Texas’s state budget has grown considerably faster than Texans’ ability to pay for it since the 2004-05 budget period. As a result, the Texas Public Policy Foundation created the Conservative Texas Budget (CTB) in 2015 to set a maximum threshold for growth in the budget based on changes in population plus inflation. This threshold essentially freezes per capita initial appropriations of all funds to get the budget back on track and away from its excessive trend over time, giving Texans more money in their pocket and more opportunities to prosper. Figure 1 presents the Conservative Texas Budget for the 2022-23 period.
Figure 1. The 2022-23 Conservative Texas Budget
Since its inception, the CTB has helped limit the growth of appropriations over time as noted in Figure 2. Prior to the CTB, the average growth rate of the biennial budget from 2004-2015 was 12%. With the CTB in place, the average growth rate was just 5.5%. More importantly, prior to the CTB, the average growth rate of appropriations exceeded that of population plus inflation by almost 5 percentage points, whereas, since the CTB, appropriations grew by an average of almost a full percentage point below population and inflation.
Figure 2. Texas’s Biennial Budget Growth Has Slowed Since Creation of the CTB in 2015
Source: Legislative Budget Board’s Fiscal Size-Ups and authors’ calculations of average biennial growth.
If the Texas Legislature passes a General Appropriations Act that grows by less than the sum of population growth and inflation, then it is a Conservative Texas Budget. Given the excessive growth in the state budget over time and the potential tax receipts shortfall resulting from the COVID-19 situation, the 2021 legislative session should cut the budget by eliminating wasteful spending. Families are responsible with their budget, so their tax dollars should also be budgeted responsibly by government.
Looking back, legislators in 2003 and 2011 passed a budget that increased by less than population growth plus inflation. While the CTB was not around then, these budgets would have met its criteria. However, subsequent legislatures in 2005 and 2013 increased the budget substantially more than this metric, thereby erasing prior benefits to taxpayers. The 2015 and 2017 legislatures also kept initial appropriations growth below the corresponding CTB. Unfortunately, the Legislature’s 2019 budget slightly exceeded the CTB threshold, even after we excluded appropriations for Hurricane Harvey recovery efforts and property tax relief.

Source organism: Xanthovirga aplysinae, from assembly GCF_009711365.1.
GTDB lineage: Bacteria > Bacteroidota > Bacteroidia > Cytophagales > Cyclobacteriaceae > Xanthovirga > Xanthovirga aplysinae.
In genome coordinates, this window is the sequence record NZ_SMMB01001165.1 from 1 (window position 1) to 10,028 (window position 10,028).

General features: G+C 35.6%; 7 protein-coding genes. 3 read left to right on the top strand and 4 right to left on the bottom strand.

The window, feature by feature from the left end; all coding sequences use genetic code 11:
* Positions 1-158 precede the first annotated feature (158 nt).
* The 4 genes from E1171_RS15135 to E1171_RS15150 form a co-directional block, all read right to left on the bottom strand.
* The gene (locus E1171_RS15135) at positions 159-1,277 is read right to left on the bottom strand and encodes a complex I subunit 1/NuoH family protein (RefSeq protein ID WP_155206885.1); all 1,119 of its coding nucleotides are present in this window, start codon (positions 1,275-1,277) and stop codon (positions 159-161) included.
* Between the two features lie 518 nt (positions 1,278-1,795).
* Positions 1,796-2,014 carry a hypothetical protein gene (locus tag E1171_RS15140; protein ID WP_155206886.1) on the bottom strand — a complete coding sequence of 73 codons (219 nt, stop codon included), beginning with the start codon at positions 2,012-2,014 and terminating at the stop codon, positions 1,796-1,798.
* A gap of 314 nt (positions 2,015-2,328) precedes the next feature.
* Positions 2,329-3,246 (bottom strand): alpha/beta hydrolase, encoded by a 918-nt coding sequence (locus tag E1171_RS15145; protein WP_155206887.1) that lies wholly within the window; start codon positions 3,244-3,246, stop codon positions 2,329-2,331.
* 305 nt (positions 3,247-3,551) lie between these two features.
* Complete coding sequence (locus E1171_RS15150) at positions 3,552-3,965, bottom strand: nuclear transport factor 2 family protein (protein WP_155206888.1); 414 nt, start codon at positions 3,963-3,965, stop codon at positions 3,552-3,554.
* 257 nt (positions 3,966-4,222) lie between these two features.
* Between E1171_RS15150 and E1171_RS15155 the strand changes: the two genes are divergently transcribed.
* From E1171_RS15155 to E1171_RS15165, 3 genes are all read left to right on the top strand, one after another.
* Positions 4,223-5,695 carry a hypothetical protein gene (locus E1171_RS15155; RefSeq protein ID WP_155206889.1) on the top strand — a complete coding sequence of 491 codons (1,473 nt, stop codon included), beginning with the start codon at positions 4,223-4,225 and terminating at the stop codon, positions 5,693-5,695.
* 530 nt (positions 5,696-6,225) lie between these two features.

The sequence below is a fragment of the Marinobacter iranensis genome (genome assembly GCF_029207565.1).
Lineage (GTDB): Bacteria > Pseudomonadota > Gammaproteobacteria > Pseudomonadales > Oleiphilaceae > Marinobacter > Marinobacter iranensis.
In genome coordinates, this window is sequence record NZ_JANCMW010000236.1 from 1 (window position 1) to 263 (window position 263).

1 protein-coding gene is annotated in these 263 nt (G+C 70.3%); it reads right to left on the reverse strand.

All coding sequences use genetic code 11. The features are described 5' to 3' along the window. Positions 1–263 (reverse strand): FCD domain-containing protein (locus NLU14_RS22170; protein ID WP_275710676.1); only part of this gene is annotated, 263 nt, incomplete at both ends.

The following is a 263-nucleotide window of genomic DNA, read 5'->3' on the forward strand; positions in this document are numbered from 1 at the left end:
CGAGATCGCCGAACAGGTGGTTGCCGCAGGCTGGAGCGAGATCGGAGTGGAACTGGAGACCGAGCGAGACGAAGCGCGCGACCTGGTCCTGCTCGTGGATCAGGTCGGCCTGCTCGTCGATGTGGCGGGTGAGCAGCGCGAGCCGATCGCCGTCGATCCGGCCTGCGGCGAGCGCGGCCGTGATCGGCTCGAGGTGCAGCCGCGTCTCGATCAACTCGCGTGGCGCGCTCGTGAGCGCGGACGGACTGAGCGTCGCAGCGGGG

Since the 2004-05 budget, the state budget has grown by an estimated 18.9% more than if each budget had followed population growth plus inflation. This lack of consistent fiscal discipline has led to government excess contributing to higher taxes and slower economic growth. This is a reason—along with the need to tighten the fiscal belt like struggling families have had to do during the government-induced recession due to COVID-19—why the Legislature should pass a 2022-23 budget that is well below population growth plus inflation.
- The Texas total state budget growth is estimated to be $37.3 billion or 18.9% higher in the 2020-21 budget than if each budget had increased by only population growth plus inflation since the 2004-05 budget.
- This translates into Texas families of four paying, on average, almost $2,500 more this year in higher taxes to fund government than if the budget per capita had been frozen over time.
- Fortunately, the Texas Legislature has slowed the average growth of initial appropriations over the last three budgets after we created the CTB in 2015, compared with the average growth over the prior six budgets and compared with population plus inflation.
- Pass a 2022-23 Texas budget that remains within the Conservative Texas Budget threshold of:
- A 5.0% maximum increase in initial appropriations for the 2022-23 all funds budget.
This is based on Texas’s population growth plus the U.S. consumer price index inflation over fiscal years 2019 and 2020.
- A $246.8 billion maximum amount of initial appropriations for the 2022-23 all funds budget.
This excludes extraordinary one-time appropriations and is 5% above the 2020-21 initial appropriations of $235.0 billion, which excludes property tax relief and funds for Hurricane Harvey recovery efforts.
- Eliminate wasteful expenditures to reduce the state’s budget like Texas families do during lean times.
Conservative Texas Budget: 2022-23 by Rod Bordelon, Vance Ginn, and Talmadge Heflin, Texas Public Policy Foundation (Forthcoming 2020).
Real Texas Budget: 2020 by Rod Bordelon, Talmadge Heflin, and Vance Ginn, Texas Public Policy Foundation (Forthcoming 2020).
SB 1891: Let People Prosper by Limiting Government Spending by Vance Ginn, Texas Public Policy Foundation (April 3, 2019).